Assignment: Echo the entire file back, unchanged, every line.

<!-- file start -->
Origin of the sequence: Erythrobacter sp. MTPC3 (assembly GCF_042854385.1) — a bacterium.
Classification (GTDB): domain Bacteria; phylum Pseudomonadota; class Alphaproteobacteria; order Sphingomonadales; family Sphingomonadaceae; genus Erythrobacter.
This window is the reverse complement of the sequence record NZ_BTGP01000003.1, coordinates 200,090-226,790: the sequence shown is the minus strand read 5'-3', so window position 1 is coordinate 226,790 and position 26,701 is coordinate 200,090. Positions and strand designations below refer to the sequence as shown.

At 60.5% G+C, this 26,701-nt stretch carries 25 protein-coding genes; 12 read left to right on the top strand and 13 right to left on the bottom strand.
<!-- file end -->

Origin of the sequence: Erythrobacter sp. MTPC3 (assembly GCF_042854385.1) — a bacterium.
Classification (GTDB): domain Bacteria; phylum Pseudomonadota; class Alphaproteobacteria; order Sphingomonadales; family Sphingomonadaceae; genus Erythrobacter.
This window is the reverse complement of the sequence record NZ_BTGP01000003.1, coordinates 200,090-226,790: the sequence shown is the minus strand read 5'-3', so window position 1 is coordinate 226,790 and position 26,701 is coordinate 200,090. Positions and strand designations below refer to the sequence as shown.

At 60.5% G+C, this 26,701-nt stretch carries 25 protein-coding genes; 12 read left to right on the top strand and 13 right to left on the bottom strand.